Eyes in the Sky

By | May 26th, 2017|Categories: Uncategorized|

We are excited to tell you that we are expanding our reach! While we continue to build Franklin’s Crash, we are going to support another very worthy cause.

We are sure many of you know of the David Sheldrick Wildlife Trust in Kenya. The Trust was founded in honor of David Sheldrick, who created Tsavo National Park, by his wife Dame Daphne Sheldrick. They may be best known for their work rehabilitating orphaned elephants. But they also care for orphaned antelope, giraffe, hippos, and RHINOS! All animals are prepared to return to the wild though they do have a rhino, Maxwell, who is blind and cannot be returned to the wild, so he has a lifelong safe home at the Trust.

One of the critical pieces of the Trust’s work is to provide “Eyes in the Sky.” Their airwing planes (5), helicopters (2), and pilots supply the vital support Tsavo needs to help the management, ground teams, veterinary units, and antipoaching teams to be ever more effective. They fly thousands of hours a month over Tsavo, and it is largely because of this presence that poaching is down by 50% in recent years. With an area the size of Tsavo everything begins from the air, and without that perspective keeping Tsavo safe would be impossible. The aerial coverage specifically covers the important rhino areas of Tsavo. The preservation of rhino in Africa, particularly Kenya, is all about heightened security, and the aerial missions are vital for surveillance and to deploy men rapidly in remote areas for quick effective response.

ONE month of aviation fuel for these missions costs $10,000. We invite you all to join us in our mission to raise the money needed for these Eyes in the Sky. When you donate today at www.parcainc.org, you are welcome to let us know if you’d like your money to be directed to Eyes in the Sky. Thank you as always for your support!

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Franklin’s Crash

By | May 21st, 2017|Categories: Uncategorized|

We wanted to share that we’ve named “our” rhino! We are so proud that “Franklin” will be moving in the next batch of rhinos that will be translocated to areas of safety. And to celebrate this accomplishment, we want to build Franklin’s crash! We are specifically aiming to raise $8500 by the end of July. Why $8500? That amount will cover the capture of a rhino, the charter aircraft to fly them to Botswana, the land transport in Botswana, and the post-release monitoring. So, help us build Franklin’s Crash! Please visit our donation page and help us save another one of these iconic animals! Look for updates on our campaign here and thank you!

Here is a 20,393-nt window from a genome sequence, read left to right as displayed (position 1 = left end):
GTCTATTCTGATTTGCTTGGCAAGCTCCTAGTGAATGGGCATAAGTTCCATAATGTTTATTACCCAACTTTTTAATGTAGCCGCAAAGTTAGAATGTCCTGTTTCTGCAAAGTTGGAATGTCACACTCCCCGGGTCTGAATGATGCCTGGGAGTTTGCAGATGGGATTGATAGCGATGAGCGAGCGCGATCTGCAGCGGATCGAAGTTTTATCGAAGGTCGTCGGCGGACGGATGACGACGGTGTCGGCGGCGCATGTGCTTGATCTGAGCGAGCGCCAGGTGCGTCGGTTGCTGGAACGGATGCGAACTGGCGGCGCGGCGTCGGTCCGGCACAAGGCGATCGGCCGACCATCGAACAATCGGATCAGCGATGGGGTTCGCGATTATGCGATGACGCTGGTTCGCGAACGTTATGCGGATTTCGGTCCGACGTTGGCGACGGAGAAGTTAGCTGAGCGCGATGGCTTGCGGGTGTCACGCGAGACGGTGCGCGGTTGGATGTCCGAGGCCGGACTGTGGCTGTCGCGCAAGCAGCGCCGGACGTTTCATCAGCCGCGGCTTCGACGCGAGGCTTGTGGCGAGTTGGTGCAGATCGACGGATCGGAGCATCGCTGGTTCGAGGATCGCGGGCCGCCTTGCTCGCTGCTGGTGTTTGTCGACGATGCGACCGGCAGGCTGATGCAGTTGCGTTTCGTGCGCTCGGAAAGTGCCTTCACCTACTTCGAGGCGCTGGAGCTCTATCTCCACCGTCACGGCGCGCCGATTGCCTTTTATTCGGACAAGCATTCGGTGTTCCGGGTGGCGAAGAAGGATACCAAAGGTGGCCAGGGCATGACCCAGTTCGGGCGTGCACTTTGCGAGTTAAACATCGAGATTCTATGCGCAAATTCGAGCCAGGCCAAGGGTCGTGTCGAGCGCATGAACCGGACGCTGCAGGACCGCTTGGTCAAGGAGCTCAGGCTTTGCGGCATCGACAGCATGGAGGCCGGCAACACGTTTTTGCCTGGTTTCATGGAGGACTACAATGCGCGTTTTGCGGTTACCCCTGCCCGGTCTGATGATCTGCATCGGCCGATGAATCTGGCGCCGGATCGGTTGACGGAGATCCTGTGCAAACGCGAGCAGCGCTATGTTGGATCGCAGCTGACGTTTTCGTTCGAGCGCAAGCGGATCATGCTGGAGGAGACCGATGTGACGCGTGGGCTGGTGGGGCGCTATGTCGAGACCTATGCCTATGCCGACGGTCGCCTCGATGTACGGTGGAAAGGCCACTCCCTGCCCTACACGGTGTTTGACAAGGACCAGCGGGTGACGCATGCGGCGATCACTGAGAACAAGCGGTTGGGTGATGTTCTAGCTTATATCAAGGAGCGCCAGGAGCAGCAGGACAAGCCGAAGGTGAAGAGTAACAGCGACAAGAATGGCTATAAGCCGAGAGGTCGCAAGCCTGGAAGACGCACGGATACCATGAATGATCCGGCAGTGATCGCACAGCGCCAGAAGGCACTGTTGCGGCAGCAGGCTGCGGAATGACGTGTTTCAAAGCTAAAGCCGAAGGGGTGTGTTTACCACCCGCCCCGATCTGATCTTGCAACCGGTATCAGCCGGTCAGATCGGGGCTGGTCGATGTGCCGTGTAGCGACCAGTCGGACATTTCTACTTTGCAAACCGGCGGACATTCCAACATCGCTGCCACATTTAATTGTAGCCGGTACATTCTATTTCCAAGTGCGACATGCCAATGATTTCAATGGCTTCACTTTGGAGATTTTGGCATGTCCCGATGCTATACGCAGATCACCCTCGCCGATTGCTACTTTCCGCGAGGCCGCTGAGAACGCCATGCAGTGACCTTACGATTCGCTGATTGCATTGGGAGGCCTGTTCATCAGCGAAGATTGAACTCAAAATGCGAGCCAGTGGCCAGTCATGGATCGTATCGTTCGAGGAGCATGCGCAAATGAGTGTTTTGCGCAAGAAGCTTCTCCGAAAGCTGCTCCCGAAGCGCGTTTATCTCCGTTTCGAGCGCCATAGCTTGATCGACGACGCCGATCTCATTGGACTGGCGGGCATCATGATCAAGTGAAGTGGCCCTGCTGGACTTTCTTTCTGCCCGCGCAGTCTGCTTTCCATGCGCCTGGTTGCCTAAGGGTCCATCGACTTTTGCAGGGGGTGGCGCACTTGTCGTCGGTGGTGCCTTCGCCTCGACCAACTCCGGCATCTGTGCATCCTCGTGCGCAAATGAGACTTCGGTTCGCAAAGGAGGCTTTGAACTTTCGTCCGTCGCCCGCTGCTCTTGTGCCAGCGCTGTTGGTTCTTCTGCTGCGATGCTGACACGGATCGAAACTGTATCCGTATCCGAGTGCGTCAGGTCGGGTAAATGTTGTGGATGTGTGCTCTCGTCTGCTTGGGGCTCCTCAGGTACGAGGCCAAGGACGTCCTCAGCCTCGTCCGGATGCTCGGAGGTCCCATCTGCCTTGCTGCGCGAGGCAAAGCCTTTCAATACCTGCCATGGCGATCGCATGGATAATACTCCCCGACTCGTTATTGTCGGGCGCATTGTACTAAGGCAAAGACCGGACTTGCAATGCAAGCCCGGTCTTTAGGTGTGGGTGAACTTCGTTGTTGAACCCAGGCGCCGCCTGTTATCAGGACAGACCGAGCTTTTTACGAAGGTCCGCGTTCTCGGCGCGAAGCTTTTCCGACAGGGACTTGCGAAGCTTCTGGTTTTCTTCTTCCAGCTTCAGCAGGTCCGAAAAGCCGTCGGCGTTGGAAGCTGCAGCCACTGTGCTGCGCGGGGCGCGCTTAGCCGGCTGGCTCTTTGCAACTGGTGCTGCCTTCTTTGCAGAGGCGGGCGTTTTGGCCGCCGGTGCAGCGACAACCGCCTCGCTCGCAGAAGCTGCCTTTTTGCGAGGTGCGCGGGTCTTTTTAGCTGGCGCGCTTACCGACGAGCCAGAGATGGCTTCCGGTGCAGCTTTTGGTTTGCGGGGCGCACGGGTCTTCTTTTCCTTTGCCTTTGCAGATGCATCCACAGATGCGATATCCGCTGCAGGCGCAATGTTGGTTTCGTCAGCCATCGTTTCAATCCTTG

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It’s Not Just About the Rhino

By | May 3rd, 2017|Categories: Uncategorized|

We are often asked, “why the rhino?” While we have many answers specific to the rhinos themselves, we also think it’s important to highlight our impacts on people.

First and foremost, 6 of our 7 board members have careers in healthcare. When we hear about people paying astronomical amounts of money for a product with absolutely no medicinal value whatsoever, we believe it is our duty to educate them and stop the sourcing. We feel obligated to stop poaching of rhinos for their horn for the false belief that it has medicinal value because people are wasting time and money that could be spent on real treatment.

Our work provides jobs locally, nationally, and internationally. We order our shirts from a business local to us in Delaware County, PA. We bank locally. We hold our fundraisers in the Philadelphia area, providing business so far for the zoo and a restaurant. We order our candles from a wholesaler in New England – those folks made them and a shipping company got them to us. We order office and marketing supplies from U.S. businesses. Our medals for Run for Rhinos are coming from a New York business. We’ll be the featured charity on FLOAT in July and their Colorado –based employees are working on our campaign already. Our first partner, Great Plains Conservation, has U.S.-based employees. And of course we have an international impact with jobs. Sourcing and moving the rhinos requires teams of people in 2 countries – pilots, vets, mechanics, conservationists, drivers, government workers who issue the permits, and many others. Once the rhinos are moved, there are jobs monitoring them to ensure their well-being and safety.

We will have a second group of supporters visit the Great Plains camps this year. Those trips not only solidify our partnership by allowing us to spend time with the Great Plains team. They support the jobs of the guides, chefs, housekeeping, and other staff who run the camps. Of course there are the airlines and reservation agents who get us to our destinations.

Wildlife trafficking is linked to international crime including money laundering, arms trafficking, biosecurity threats, and human rights abuses. Wildlife products should not be a source of income for terrorist groups involved in these activities.

We don’t often pause enough ourselves to remember the trickle-down impacts that our work has. We hope our reflection on this aspect of our work is informative and inspirational for you, too. As always, we thank you for your support.

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